Entine’s article might very well give list serve readers the impression that  Imidacloprid can be used around honey bees even at high levels without the risk of potential problems. This would be wrong as the fact checking by RCLA discovered. Click here for full article.


President Obama and many Americans have become concerned about the drastically reduced Monarch butterfly population-devastated in large measure by widespread use of the herbicide glyphosate (as Roundup). Glyphosate is used to control weeds in the biotechnology-based GMO monoculture farming system. Under this industrial, unsustainable agricultural practice, milkweed plants vital to the Monarch’s life cycle have been eliminated from 100 million acres of US land. Discussed in detail in the article’s text are plans for growing milkweed and certain flowering plants that benefit Monarchs, to help restore the species’ numbers.

In addition to growing Monarch-friendly plants, to help reverse this iconic butterfly’s population decline, what actions can we take? Step 1-Be certain that all of your purchased plants and your garden areas intended for Monarchs remain free of any pesticides. Step 2-Choose to avoid GMO-grown products by buying organic. Step 3-Voice objections to GMO-monoculture growing practices and support labeling of GMO-produced food and fiber products. For full article click here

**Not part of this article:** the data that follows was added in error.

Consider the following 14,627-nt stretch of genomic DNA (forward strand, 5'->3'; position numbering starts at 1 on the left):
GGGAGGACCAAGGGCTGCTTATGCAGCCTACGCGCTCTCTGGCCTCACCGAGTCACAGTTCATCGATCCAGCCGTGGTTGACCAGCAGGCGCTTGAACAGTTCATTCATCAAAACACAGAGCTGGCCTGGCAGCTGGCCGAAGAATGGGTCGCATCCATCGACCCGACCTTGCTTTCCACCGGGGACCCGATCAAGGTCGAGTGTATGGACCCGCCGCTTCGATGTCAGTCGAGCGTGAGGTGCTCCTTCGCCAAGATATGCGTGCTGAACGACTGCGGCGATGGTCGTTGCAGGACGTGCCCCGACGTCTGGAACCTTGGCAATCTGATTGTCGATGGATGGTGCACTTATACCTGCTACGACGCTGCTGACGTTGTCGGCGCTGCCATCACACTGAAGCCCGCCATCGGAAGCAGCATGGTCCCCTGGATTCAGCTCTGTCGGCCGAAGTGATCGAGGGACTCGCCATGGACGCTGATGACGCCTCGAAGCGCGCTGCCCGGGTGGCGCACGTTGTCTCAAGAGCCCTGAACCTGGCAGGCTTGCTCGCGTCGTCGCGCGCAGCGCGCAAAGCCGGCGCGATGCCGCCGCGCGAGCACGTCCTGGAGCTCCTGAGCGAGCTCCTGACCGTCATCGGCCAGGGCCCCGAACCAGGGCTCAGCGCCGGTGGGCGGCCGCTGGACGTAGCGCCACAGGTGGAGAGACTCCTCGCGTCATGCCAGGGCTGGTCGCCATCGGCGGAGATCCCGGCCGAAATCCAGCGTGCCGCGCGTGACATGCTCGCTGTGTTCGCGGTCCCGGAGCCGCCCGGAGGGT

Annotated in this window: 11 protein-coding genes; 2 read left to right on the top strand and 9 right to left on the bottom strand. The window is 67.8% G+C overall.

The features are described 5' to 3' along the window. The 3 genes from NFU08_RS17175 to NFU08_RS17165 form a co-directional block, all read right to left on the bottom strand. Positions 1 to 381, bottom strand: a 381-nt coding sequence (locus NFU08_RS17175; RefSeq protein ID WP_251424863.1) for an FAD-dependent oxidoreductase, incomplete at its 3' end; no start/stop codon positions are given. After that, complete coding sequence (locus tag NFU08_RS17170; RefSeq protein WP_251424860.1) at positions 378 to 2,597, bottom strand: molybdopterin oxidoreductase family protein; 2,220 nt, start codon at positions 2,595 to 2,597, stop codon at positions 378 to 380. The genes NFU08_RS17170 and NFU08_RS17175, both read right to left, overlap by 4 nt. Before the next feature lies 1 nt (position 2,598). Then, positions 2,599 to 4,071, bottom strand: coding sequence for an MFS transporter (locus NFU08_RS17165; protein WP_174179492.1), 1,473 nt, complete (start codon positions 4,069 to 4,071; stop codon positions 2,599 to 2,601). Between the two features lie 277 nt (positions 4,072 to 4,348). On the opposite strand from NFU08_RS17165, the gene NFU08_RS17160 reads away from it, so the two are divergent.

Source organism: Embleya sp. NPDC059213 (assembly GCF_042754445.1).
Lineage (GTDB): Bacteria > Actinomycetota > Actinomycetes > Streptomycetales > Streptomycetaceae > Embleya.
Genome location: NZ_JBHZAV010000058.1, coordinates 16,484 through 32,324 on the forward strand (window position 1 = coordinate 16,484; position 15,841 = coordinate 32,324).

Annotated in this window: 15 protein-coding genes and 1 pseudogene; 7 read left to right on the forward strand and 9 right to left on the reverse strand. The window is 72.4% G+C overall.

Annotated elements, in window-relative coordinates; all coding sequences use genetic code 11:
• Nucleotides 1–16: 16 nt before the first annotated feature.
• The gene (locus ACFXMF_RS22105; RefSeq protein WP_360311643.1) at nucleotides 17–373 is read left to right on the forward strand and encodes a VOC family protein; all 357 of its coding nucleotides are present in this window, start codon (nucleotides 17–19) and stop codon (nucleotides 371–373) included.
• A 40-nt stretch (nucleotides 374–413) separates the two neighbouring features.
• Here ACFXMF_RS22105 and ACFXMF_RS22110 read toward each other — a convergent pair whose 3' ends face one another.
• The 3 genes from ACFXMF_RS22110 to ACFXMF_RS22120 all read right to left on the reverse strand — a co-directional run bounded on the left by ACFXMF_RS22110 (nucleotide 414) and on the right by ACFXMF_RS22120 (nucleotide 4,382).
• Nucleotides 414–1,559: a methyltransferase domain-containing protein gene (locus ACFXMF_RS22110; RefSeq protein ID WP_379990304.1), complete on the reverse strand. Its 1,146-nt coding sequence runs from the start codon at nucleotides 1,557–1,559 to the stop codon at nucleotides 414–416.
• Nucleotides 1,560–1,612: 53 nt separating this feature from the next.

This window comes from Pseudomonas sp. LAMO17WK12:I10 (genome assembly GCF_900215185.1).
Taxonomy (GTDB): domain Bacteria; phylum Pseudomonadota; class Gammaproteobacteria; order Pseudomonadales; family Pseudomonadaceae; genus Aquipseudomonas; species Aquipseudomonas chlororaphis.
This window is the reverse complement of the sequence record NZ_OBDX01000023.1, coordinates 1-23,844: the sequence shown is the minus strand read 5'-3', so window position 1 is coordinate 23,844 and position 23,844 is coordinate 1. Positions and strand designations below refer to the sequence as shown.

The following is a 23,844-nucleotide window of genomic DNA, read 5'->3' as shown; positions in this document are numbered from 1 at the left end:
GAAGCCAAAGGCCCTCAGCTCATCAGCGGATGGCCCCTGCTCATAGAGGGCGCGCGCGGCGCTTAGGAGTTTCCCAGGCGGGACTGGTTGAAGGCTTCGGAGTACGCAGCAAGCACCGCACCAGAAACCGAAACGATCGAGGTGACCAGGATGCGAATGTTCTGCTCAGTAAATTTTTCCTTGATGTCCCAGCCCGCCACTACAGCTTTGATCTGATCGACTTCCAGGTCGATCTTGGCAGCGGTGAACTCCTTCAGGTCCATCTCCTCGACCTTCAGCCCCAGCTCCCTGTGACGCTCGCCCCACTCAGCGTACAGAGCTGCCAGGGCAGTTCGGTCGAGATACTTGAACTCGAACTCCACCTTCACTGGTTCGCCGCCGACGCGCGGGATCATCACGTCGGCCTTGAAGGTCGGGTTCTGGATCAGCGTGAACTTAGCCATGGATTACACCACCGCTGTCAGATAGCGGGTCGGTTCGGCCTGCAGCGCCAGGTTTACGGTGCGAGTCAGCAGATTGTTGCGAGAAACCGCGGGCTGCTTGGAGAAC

Tractor spray fertilize field pesticide chemical5 PESTICIDES CLASSIFIED AS CARCINOGENIC TO HUMANS

From the WHO World Health Organization’s International Agency for Research on Cancer (IARC)

On March 20, 2015 IARC released a report (Monograph 112) assessing the carcinogenicity of 5 pesticides (glyphosate, diazinon, tetrachlorvinphos and parathion). Click here for full article

pesticide_application_signTESTIMONY SUPPORTING BILL Bill 52-14 FROM JANUARY 15th HEARING